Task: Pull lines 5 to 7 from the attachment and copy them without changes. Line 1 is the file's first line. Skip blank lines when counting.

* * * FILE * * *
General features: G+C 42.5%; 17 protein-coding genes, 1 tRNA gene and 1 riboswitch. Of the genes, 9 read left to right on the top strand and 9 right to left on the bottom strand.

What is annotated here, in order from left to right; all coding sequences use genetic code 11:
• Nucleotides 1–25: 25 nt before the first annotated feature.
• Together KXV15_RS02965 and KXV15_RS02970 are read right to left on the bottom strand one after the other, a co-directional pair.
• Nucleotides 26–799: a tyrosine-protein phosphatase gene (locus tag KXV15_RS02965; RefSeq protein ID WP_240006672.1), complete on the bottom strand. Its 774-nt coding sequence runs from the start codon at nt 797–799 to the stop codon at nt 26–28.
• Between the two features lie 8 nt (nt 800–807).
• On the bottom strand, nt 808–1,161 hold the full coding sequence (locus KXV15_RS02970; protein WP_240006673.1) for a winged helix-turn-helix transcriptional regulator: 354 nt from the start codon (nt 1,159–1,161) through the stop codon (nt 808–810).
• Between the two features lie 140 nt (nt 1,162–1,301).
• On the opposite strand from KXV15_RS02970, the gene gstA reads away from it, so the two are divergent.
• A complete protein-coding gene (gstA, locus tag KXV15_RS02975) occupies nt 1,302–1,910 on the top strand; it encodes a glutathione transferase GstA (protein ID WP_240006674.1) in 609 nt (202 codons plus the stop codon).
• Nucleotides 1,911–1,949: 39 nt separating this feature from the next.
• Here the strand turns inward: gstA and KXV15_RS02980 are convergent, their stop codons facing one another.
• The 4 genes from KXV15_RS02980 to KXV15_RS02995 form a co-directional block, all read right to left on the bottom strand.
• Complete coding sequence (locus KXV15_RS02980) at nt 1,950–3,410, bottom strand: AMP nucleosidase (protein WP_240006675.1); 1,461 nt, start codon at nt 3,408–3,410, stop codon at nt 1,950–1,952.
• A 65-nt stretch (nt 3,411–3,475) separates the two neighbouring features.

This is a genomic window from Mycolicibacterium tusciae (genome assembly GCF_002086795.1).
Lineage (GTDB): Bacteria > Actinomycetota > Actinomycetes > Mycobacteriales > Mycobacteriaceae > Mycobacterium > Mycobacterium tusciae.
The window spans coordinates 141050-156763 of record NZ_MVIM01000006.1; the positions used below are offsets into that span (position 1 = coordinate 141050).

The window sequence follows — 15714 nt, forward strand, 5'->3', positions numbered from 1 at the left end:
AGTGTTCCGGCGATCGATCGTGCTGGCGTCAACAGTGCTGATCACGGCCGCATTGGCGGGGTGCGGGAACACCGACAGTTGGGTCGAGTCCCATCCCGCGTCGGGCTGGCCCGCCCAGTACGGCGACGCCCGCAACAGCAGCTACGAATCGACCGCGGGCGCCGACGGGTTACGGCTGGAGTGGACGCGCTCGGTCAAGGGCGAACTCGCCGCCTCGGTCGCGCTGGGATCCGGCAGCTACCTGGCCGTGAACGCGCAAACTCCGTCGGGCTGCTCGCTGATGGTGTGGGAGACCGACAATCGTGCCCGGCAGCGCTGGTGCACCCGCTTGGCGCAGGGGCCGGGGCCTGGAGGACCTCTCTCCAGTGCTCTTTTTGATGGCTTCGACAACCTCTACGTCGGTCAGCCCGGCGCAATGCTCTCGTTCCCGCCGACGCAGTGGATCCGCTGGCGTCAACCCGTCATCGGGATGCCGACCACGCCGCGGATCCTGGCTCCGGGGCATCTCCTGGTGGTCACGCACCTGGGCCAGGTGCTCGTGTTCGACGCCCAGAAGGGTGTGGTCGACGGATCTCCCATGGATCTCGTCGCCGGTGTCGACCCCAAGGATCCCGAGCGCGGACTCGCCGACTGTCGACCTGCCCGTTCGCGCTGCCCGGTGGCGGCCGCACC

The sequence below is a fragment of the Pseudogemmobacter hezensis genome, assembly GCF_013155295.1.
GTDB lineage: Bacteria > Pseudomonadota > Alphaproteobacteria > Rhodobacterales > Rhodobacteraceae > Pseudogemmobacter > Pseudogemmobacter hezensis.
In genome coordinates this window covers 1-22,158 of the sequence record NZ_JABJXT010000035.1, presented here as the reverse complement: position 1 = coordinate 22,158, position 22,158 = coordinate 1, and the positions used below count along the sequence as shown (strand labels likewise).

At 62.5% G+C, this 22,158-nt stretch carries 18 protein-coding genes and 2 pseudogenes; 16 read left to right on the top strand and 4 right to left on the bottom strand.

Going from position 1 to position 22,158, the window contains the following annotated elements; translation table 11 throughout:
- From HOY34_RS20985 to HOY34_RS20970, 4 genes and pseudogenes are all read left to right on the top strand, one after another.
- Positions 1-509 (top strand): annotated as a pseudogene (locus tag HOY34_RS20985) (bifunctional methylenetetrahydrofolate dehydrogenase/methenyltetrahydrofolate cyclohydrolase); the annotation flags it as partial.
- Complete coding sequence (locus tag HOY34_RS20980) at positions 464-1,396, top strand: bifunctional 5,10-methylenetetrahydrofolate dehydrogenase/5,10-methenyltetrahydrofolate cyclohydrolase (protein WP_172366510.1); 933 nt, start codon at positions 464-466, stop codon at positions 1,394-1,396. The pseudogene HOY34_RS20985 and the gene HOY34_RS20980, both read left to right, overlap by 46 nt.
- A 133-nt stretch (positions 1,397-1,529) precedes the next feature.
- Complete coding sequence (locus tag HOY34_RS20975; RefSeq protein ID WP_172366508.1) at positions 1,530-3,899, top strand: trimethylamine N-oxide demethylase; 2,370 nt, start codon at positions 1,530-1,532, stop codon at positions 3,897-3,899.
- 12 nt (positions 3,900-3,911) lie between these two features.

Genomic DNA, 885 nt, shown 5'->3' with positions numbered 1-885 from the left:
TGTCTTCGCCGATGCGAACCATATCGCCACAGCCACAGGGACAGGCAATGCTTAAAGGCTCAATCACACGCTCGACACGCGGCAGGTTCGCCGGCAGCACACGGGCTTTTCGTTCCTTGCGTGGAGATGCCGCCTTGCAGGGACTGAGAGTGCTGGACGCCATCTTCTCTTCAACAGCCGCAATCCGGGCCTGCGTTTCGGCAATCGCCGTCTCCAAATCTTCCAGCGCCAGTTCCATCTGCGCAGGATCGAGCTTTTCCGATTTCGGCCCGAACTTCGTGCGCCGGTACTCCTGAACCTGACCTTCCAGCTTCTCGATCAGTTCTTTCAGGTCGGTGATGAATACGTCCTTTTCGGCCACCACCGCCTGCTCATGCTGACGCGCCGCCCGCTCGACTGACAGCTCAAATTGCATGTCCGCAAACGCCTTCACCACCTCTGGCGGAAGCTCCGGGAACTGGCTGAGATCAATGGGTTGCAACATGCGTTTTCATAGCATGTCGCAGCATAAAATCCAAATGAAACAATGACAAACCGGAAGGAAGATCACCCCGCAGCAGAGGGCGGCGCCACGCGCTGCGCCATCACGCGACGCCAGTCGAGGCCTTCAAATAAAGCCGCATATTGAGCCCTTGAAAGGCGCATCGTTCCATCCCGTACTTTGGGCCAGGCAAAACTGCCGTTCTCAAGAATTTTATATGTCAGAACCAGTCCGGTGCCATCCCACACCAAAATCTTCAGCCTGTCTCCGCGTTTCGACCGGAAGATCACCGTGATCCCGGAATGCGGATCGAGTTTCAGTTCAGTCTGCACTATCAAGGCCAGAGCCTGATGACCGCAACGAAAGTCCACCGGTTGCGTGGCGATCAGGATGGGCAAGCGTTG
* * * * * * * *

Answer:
• Nucleotides 26–799: a tyrosine-protein phosphatase gene (locus tag KXV15_RS02965; RefSeq protein ID WP_240006672.1), complete on the bottom strand. Its 774-nt coding sequence runs from the start codon at nt 797–799 to the stop codon at nt 26–28.
• Between the two features lie 8 nt (nt 800–807).
• On the bottom strand, nt 808–1,161 hold the full coding sequence (locus KXV15_RS02970; protein WP_240006673.1) for a winged helix-turn-helix transcriptional regulator: 354 nt from the start codon (nt 1,159–1,161) through the stop codon (nt 808–810).